Wednesday, October 20, 2021

2019 Annual Survey The Cost of Women's Success, Law School Survey of Student Engagement

Law School Survey of Student Engagement, 2019 Annual Survey: The Cost of Women's Success

Meera Deo, Director's Message:

It is with great pride and pleasure that I share the 2019 Annual Results, which is the first LSSSE publication dedicated to gender. To date, few researchers have studied the background of women entering legal education, their success in law school, or the barriers that women law students overcome. *** 

 

Past Annual Results have highlighted similarities and differences based on gender, with regard to debt load, scholarships, and career expectations/preferences, to name just a few. Yet, this LSSSE publication devoted entirely to gender arrives at an opportune time. With increasing numbers of women in law school, policymakers and the general public might assume that gender is a non-issue, that the experiences of women and men are roughly the same, or that gender disparities are a thing of the past. Regrettably, LSSSE data confirm that none of these myths represent the current state of women in legal education. As with faculty diversity, increased numbers do not translate directly into improved experiences.***

 

Overall, this report reveals that women as a whole are succeeding along various metrics ranging from academic performance to student engagement. These achievements are especially impressive given the background demographics of women law students today, many of whom enter law school with fewer resources than their male classmates. In spite of these accomplishments, there is room for improvement. Especially given how hard women law students work and the sacrifices they make to excel, we owe them greater support.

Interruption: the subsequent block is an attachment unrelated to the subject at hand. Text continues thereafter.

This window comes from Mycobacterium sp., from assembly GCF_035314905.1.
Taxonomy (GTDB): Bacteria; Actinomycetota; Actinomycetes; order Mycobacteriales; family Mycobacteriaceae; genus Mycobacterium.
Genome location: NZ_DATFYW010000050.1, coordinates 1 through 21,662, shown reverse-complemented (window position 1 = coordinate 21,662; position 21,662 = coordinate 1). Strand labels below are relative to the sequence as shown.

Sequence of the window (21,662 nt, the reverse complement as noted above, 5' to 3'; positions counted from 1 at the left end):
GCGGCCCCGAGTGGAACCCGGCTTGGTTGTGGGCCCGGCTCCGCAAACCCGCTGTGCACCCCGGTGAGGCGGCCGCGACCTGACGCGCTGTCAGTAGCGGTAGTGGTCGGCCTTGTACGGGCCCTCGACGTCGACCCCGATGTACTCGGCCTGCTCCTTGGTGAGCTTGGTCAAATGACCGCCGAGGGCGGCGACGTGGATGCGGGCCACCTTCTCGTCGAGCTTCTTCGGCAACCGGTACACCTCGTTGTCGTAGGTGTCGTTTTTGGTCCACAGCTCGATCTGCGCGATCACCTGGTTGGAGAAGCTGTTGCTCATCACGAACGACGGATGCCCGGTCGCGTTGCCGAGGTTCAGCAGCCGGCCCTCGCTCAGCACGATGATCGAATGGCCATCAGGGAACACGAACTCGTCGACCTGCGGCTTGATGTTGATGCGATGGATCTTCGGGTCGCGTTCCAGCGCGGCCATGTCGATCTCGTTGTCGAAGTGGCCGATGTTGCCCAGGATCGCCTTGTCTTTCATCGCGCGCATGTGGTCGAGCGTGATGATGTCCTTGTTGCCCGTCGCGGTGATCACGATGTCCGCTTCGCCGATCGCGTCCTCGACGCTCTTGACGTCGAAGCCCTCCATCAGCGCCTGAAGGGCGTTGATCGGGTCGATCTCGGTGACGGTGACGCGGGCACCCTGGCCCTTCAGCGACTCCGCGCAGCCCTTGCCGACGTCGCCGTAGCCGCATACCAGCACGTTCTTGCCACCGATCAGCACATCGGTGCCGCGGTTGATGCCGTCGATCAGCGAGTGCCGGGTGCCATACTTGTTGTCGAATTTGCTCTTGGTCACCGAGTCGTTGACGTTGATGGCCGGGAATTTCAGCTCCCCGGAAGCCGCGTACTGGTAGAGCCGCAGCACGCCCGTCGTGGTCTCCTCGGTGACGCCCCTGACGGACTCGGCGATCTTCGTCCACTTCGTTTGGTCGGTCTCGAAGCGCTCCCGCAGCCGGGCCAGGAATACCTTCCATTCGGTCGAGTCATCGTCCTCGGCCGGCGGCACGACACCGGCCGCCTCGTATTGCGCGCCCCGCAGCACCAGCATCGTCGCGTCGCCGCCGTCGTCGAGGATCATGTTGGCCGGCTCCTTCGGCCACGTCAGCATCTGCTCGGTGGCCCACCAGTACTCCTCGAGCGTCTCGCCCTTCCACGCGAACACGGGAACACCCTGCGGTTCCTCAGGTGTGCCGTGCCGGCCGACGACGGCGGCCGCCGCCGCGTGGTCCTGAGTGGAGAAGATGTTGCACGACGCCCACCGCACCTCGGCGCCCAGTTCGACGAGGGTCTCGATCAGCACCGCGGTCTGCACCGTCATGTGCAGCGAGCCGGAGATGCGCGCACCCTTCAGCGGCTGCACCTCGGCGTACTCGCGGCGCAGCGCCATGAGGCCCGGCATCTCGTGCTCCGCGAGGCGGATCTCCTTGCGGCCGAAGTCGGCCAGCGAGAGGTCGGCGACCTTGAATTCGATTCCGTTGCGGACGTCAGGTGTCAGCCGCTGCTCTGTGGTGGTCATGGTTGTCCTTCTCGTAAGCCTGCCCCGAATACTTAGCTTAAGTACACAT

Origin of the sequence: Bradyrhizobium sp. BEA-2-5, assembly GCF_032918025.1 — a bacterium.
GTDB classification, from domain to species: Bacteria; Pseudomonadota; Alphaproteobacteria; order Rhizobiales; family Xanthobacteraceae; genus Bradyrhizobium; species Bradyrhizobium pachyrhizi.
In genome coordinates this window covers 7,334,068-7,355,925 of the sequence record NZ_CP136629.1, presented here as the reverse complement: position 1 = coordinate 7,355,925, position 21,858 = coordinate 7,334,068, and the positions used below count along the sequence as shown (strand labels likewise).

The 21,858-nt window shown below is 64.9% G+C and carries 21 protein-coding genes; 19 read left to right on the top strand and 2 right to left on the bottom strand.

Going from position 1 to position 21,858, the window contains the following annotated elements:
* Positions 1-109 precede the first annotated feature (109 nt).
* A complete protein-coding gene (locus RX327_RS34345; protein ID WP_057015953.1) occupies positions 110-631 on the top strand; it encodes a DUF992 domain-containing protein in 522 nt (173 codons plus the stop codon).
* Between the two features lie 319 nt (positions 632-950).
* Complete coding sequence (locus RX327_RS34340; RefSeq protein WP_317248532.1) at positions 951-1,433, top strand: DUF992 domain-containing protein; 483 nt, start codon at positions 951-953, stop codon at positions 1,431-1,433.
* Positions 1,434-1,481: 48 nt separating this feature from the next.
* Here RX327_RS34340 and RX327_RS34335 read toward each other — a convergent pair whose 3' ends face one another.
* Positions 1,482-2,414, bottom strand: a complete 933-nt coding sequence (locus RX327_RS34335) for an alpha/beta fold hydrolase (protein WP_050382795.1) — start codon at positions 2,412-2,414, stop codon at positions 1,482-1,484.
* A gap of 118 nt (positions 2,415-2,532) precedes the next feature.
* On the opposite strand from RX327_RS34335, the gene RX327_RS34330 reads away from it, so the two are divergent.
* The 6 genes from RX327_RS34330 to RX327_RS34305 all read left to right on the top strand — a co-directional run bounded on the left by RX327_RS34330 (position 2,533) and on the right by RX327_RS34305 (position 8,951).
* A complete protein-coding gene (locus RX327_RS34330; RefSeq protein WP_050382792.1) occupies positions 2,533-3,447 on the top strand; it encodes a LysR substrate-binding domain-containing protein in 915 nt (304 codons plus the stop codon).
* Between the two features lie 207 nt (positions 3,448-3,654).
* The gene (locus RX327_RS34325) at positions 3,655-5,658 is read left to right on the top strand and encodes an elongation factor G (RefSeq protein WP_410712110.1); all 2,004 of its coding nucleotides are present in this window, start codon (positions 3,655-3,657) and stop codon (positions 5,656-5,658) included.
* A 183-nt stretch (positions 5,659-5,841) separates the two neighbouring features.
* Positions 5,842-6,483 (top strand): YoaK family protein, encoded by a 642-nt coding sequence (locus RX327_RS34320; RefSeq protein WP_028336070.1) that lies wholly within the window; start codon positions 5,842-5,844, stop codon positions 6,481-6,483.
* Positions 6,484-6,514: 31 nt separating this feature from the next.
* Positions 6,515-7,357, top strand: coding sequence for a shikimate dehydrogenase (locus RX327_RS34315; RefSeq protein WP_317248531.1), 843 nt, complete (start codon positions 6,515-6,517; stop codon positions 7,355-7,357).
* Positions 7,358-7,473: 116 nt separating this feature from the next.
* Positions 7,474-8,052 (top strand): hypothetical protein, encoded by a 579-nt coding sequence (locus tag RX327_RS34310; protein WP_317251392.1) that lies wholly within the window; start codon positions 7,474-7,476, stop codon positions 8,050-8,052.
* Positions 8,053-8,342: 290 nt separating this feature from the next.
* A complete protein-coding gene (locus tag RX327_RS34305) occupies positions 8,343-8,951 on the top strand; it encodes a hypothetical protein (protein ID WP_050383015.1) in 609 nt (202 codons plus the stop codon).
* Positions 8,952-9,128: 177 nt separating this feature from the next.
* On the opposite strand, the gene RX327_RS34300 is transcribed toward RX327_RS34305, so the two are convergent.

Foreword, Deborah Jones Merrit

Why do gender differences in legal education persist? Scholars often point to women’s heavier family responsibilities. This LSSSE report, however, undercuts that explanation. Eleven percent of women law students report that they spend more than 20 hours a week caring for dependents—but so do 8.6% of men students. Family commitments may explain some of the gender gap in legal education, but they do not tell the whole story.

 

Instead, as this report suggests, law schools must question their own practices. Do admissions offices place too much weight on LSAT scores (which favor men) rather than undergraduate grades (which favor women)? Do women receive as much scholarship money as men? Do traditional classroom pedagogies discourage women’s participation? Do institutional support measures target men more effectively than women? More transparent data could help answer some of these questions.

 

Gathering data and addressing these questions would benefit women of all races and ethnicities; the gender gaps identified in this report cut across those lines. Promoting gender equity could also help law schools attract and support first-generation students. As this report notes, women currently outnumber men in that category.
Despite their burdens, women achieve marked success in law school. Among LSSSE respondents, women’s reported grades exceed those of men overall—as well as within each racial or ethnic group. Four-fifths of women, moreover, rate their law school experience as “Good” or “Excellent.” These outcomes are worth celebrating, but they do not guarantee gender equity. Law schools must build on their progress to give women the same economic opportunities as men and to make them fully at home in the classroom.

https://lawprofessors.typepad.com/gender_law/2021/10/2019-annual-survey-the-cost-of-womens-success-law-school-survey-of-student-engagement.html

Education, Law schools, Women lawyers | Permalink

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